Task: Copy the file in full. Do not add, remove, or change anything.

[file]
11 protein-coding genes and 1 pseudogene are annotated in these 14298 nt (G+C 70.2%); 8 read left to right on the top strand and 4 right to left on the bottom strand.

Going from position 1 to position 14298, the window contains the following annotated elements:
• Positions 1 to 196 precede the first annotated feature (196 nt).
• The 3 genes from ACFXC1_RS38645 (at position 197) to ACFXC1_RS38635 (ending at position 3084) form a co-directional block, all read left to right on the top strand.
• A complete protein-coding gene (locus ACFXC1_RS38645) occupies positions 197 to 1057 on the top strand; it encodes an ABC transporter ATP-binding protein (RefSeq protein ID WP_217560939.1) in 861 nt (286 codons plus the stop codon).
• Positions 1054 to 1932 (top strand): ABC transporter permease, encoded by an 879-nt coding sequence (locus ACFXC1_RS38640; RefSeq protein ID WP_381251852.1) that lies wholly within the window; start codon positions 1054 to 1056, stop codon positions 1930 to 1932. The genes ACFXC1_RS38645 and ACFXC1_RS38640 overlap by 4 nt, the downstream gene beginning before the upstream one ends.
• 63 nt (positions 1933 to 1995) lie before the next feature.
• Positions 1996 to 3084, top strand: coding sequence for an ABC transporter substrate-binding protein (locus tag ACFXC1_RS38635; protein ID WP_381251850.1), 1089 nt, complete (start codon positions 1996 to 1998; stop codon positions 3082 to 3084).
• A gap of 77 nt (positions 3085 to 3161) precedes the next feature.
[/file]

11 protein-coding genes and 1 pseudogene are annotated in these 14298 nt (G+C 70.2%); 8 read left to right on the top strand and 4 right to left on the bottom strand.

Going from position 1 to position 14298, the window contains the following annotated elements:
• Positions 1 to 196 precede the first annotated feature (196 nt).
• The 3 genes from ACFXC1_RS38645 (at position 197) to ACFXC1_RS38635 (ending at position 3084) form a co-directional block, all read left to right on the top strand.
• A complete protein-coding gene (locus ACFXC1_RS38645) occupies positions 197 to 1057 on the top strand; it encodes an ABC transporter ATP-binding protein (RefSeq protein ID WP_217560939.1) in 861 nt (286 codons plus the stop codon).
• Positions 1054 to 1932 (top strand): ABC transporter permease, encoded by an 879-nt coding sequence (locus ACFXC1_RS38640; RefSeq protein ID WP_381251852.1) that lies wholly within the window; start codon positions 1054 to 1056, stop codon positions 1930 to 1932. The genes ACFXC1_RS38645 and ACFXC1_RS38640 overlap by 4 nt, the downstream gene beginning before the upstream one ends.
• 63 nt (positions 1933 to 1995) lie before the next feature.
• Positions 1996 to 3084, top strand: coding sequence for an ABC transporter substrate-binding protein (locus tag ACFXC1_RS38635; protein ID WP_381251850.1), 1089 nt, complete (start codon positions 1996 to 1998; stop codon positions 3082 to 3084).
• A gap of 77 nt (positions 3085 to 3161) precedes the next feature.